Cell Phone Use Tied to Doubling of Pedestrian Injuries

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Source: nytimes.com, Jan. 16, 2010
The number of pedestrians injured while using cell phones has more than doubled since 2004, according to a new peer-reviewed study. Young people were especially at risk, with 16- to 25-year-olds most likely to be injured as “distracted pedestrians.”

More than 1,500 people were treated in emergency rooms in 2010 for injuries sustained while walking and talking or texting on cell phones, up from 559 in 2004, the first year covered by the study. The injuries were more common among men and people under the age of 31.

The study, published in the Aug. 2013 edition of Accident Analysis and Prevention, found that while the total number of pedestrian injuries fell between 2004 and 2010, the number of injuries involving cell phones rose. The authors noted that the number of cell phone subscriptions has risen by 20 million per year since 2000.

Jack Nasar, co-author of the study and Professor of City and Regional Planning at Ohio State University, warned that the situation is likely to get worse: “If current trends continue, I wouldn’t be surprised if the number of injuries to pedestrians caused by cell phones doubles again between 2010 and 2015.” Nasar also believes the figures cited in his study underestimate the actual problem, because not all injured people go to emergency rooms, and some people may not report their cell phone use.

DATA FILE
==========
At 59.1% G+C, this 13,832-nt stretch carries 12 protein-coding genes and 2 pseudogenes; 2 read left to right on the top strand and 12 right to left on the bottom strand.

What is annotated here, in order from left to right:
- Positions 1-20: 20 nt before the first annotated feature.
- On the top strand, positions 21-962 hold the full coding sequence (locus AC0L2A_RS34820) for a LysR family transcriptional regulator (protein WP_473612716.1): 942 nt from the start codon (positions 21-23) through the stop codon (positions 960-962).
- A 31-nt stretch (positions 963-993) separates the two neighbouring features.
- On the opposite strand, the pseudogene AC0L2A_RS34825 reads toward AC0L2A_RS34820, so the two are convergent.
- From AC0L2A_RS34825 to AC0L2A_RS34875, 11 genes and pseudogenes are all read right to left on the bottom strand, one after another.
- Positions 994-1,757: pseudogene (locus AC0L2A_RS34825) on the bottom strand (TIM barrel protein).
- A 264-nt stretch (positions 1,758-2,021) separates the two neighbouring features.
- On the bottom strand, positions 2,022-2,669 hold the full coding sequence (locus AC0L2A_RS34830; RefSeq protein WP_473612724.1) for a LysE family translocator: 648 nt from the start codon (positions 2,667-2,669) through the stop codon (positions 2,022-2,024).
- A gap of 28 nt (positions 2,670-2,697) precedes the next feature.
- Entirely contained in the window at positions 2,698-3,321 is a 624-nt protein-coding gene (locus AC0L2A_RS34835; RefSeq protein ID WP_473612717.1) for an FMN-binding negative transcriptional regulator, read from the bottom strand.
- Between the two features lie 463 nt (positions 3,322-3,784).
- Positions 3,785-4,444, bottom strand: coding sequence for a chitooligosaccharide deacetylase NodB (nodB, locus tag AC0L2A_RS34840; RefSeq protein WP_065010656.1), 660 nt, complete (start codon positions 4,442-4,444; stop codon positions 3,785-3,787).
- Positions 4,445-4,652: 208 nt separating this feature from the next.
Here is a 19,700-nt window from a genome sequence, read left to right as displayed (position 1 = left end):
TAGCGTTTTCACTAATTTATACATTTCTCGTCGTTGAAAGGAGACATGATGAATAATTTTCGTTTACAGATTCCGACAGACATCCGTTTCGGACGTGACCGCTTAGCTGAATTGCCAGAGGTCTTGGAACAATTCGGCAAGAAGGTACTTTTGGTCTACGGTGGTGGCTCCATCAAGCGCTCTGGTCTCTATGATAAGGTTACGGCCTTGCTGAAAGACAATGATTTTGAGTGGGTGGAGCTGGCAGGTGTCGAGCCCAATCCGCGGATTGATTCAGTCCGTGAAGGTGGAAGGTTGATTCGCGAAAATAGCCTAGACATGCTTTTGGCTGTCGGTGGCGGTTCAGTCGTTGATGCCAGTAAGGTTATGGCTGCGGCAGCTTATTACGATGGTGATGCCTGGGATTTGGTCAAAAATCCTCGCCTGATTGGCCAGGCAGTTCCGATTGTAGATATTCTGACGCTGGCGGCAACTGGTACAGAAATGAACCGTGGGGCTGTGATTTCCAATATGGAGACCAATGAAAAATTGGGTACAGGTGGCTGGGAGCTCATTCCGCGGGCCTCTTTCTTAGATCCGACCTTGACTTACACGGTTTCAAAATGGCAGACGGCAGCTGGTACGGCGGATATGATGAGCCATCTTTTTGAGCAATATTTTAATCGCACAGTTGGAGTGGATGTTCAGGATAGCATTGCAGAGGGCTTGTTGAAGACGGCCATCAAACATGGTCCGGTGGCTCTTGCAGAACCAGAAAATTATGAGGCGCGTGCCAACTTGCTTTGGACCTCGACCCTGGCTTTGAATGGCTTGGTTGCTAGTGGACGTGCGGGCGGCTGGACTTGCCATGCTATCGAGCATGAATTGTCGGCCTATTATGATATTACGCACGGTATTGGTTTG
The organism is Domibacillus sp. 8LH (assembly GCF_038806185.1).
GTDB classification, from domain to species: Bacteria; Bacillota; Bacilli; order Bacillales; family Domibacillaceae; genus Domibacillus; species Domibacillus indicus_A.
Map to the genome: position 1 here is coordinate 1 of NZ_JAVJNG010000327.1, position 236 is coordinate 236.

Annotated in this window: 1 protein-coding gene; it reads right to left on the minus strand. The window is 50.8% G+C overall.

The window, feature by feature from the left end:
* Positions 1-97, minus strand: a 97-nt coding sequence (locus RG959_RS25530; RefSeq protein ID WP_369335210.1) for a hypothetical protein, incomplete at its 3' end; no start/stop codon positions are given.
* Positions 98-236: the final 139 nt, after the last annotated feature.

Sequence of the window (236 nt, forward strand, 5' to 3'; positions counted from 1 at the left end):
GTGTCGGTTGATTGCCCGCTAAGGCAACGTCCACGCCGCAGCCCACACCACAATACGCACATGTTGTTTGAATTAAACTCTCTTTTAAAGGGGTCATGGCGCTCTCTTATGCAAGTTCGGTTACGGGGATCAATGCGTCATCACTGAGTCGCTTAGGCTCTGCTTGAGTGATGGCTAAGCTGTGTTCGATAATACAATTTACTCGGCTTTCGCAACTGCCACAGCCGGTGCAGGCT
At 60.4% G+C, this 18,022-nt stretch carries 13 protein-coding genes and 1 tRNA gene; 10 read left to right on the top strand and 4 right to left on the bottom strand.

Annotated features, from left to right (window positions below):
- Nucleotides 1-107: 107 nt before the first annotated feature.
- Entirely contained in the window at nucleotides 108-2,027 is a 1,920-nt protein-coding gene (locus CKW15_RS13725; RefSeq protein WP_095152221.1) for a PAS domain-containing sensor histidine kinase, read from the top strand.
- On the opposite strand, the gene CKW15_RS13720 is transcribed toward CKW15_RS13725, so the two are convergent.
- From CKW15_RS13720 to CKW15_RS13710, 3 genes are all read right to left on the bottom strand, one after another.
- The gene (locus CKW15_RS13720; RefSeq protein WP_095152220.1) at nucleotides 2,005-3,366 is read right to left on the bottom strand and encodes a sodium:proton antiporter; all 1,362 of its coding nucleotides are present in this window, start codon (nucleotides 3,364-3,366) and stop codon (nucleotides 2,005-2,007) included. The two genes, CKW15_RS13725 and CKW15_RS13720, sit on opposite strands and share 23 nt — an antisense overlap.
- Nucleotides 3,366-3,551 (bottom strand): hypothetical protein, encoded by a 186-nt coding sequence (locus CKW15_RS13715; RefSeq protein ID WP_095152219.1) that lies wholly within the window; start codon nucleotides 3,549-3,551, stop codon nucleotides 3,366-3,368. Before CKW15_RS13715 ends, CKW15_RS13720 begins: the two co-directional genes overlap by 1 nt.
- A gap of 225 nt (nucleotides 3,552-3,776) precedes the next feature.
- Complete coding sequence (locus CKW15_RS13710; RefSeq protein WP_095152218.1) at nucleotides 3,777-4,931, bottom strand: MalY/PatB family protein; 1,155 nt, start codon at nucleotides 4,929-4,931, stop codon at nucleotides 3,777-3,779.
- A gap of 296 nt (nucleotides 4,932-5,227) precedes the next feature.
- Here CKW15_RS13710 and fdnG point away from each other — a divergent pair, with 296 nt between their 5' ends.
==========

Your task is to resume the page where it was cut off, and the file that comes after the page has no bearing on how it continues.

The authors found a variety of reported injuries, including a 14-year-old boy who fell off a bridge while talking on a cell phone, and a 23-year-old man hit by a car while walking down the middle of a road and talking on the phone. The media frequently report on such injuries, including the Sep. 2012 incident involving Maria Pestrikoff, who walked off a 60-foot cliff in Kodiak, Alaska while texting and had to be rescued by firefighters.

The debate over whether or not the distraction of using cell phones poses significant dangers has generally centered around the use of phones while driving. University of Utah researchers have claimed that drivers talking on cell phones are as impaired as drunk drivers with a blood alcohol level of 0.08%.

Others argue that driving while using cell phones is not particularly dangerous. The University of North Carolina Highway Safety Research Center found that other distractions, such as events taking place outside the car, adjusting the CD player, and other people in the vehicle were all more likely to cause accidents than using a cell phone.


Syma Chowdhry, “Cell Phone Related Injuries on the Rise,” philadelphia.cbslocal.com, Sep. 17, 2013

“Distracted Walking: Injuries Soar for Pedestrians on Phones,” Ohio State University website, June 19, 2013

Jennifer Smola, “Study: Cell Phone-Related Injuries Soar,” usatoday.com, Sep. 17, 2013

David L. Strayer et al., “A Comparison of the Cell Phone Driver and the Drunk Driver,” Human Factors, Summer 2006

Victoria Taylor, “Cell Phone-Related Pedestrian Injuries on the Rise: Study,” nydailynews.com, Sep. 18, 2013
Adam D. Thierer, “Here Come the Federal Cell Phone Cops,” CATO Institute website, June 25, 2001